The Connecticut State Senate approved the bill 35 – 0 and the Connecticut House of Representatives voted 143 – 0 in favor of the bill.

As the CT Mirror reported last week,

The bill would have required insurers to report information on substance abuse treatment coverage to the Connecticut Insurance Department, for inclusion in the department’s annual consumer report card on health insurance carriers. The insurers would have been required to report information including:

  • The estimated number and percentage of members who get treatment for a substance use disorder and the level of care provided
  • The median length of covered treatment
  • Claims expenses
  • The number of in-network providers who offer substance use disorder treatment and percentage accepting new patients
  • The number of providers and facilities that treat mental health and substance use disorders and sought to join the carrier’s network, were accepted or stopped participating in the network
  • Factors that might negatively impact members’ access to treatment for substance use disorders, including screening procedures, the supply of health care providers, limited capacity among treatment providers and reimbursement rates.

But the CT Mirror added,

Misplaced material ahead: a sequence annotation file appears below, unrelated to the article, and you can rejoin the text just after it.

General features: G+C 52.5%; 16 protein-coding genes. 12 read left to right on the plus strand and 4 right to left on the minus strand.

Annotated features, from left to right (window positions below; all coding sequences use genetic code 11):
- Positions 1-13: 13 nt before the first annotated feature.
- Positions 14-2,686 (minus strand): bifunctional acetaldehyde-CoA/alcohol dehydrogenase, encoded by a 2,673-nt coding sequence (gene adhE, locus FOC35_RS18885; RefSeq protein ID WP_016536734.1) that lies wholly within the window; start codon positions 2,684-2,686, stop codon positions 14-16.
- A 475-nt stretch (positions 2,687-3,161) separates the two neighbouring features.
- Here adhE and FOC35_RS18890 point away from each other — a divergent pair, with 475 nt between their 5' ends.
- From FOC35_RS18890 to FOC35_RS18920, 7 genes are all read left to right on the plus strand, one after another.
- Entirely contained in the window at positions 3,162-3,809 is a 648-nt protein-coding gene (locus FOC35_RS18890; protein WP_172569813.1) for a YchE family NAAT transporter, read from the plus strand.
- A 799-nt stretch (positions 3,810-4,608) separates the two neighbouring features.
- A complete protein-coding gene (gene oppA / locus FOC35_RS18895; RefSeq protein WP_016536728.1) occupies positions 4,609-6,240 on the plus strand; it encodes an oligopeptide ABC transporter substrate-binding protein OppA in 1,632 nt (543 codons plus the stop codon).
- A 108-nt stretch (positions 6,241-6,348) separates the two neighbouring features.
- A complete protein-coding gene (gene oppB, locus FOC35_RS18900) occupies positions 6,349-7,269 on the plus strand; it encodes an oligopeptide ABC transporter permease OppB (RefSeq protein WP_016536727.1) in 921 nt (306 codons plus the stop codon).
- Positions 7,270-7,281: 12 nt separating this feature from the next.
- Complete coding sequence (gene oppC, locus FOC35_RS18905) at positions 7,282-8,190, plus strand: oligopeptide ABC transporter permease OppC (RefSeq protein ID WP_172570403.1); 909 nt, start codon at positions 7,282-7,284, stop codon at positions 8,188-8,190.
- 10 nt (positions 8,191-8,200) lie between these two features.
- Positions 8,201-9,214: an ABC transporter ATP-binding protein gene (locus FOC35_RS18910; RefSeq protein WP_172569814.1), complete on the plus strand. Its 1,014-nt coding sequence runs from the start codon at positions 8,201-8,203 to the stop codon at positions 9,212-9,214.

“Gov. Dannel P. Malloy has vetoed a bill opposed by the insurance industry that would have required carriers to report information about the substance abuse treatment they have covered and their networks of mental health and substance abuse treatment providers.

Malloy said he supported the objective of the measure, which was intended to increase the amount of information available about substance abuse treatment and coverage, but was concerned that it could lead to inaccurate information being gathered.

Malloy took issue with that last requirement, saying in his veto message that it’s unusual for state law to require private entities to “report on activities to achieve public policy objectives,” and that he worried about the precedent it could set.

Wait, What? —- Governor Malloy said he is opposed to requiring private entities to “report on activities to achieve public policy objectives.”

But of course Malloy knows, as does every other public official, that the insurance industry and every other state regulated industry is required to report significant amounts of information that is designed to allow public officials and public agencies to “achieve public policy objectives.”

That is the very reason that certain industries are regulated.

But in this case, Malloy vetoed an important bill that was primarily designed to help improve access to substance use treatment for privately and publicly insured youth because he said it would require the insurance industry to require private entities to “report on activities to achieve public policy objectives.”

Come on…

One would think that along with the $30,000 in campaign contributions the insurance industry could have, at least, come up with a better sounding explanation rather than urging Governor Malloy to use what is nothing other than an absurd and outright lie.